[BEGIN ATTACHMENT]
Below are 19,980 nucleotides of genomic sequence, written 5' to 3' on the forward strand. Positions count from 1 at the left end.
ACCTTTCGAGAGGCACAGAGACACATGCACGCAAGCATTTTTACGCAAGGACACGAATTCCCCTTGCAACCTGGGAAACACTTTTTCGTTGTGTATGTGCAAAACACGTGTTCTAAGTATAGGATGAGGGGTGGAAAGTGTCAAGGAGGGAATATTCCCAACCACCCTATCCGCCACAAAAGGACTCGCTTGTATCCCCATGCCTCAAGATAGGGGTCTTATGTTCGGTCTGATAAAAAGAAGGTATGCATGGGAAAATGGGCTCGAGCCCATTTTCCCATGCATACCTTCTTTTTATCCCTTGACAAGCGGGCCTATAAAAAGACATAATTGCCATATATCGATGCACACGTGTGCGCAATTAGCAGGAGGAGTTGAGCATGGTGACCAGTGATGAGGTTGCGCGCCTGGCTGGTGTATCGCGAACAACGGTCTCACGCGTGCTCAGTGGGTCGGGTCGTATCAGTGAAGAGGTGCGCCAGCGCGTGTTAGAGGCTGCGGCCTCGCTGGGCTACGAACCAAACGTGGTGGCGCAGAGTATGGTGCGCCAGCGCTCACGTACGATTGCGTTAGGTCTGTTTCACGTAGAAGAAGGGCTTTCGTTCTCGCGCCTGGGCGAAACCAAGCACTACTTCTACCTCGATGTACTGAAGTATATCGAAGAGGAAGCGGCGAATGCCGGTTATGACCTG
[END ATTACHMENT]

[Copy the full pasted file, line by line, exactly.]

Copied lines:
Below are 19,980 nucleotides of genomic sequence, written 5' to 3' on the forward strand. Positions count from 1 at the left end.
ACCTTTCGAGAGGCACAGAGACACATGCACGCAAGCATTTTTACGCAAGGACACGAATTCCCCTTGCAACCTGGGAAACACTTTTTCGTTGTGTATGTGCAAAACACGTGTTCTAAGTATAGGATGAGGGGTGGAAAGTGTCAAGGAGGGAATATTCCCAACCACCCTATCCGCCACAAAAGGACTCGCTTGTATCCCCATGCCTCAAGATAGGGGTCTTATGTTCGGTCTGATAAAAAGAAGGTATGCATGGGAAAATGGGCTCGAGCCCATTTTCCCATGCATACCTTCTTTTTATCCCTTGACAAGCGGGCCTATAAAAAGACATAATTGCCATATATCGATGCACACGTGTGCGCAATTAGCAGGAGGAGTTGAGCATGGTGACCAGTGATGAGGTTGCGCGCCTGGCTGGTGTATCGCGAACAACGGTCTCACGCGTGCTCAGTGGGTCGGGTCGTATCAGTGAAGAGGTGCGCCAGCGCGTGTTAGAGGCTGCGGCCTCGCTGGGCTACGAACCAAACGTGGTGGCGCAGAGTATGGTGCGCCAGCGCTCACGTACGATTGCGTTAGGTCTGTTTCACGTAGAAGAAGGGCTTTCGTTCTCGCGCCTGGGCGAAACCAAGCACTACTTCTACCTCGATGTACTGAAGTATATCGAAGAGGAAGCGGCGAATGCCGGTTATGACCTG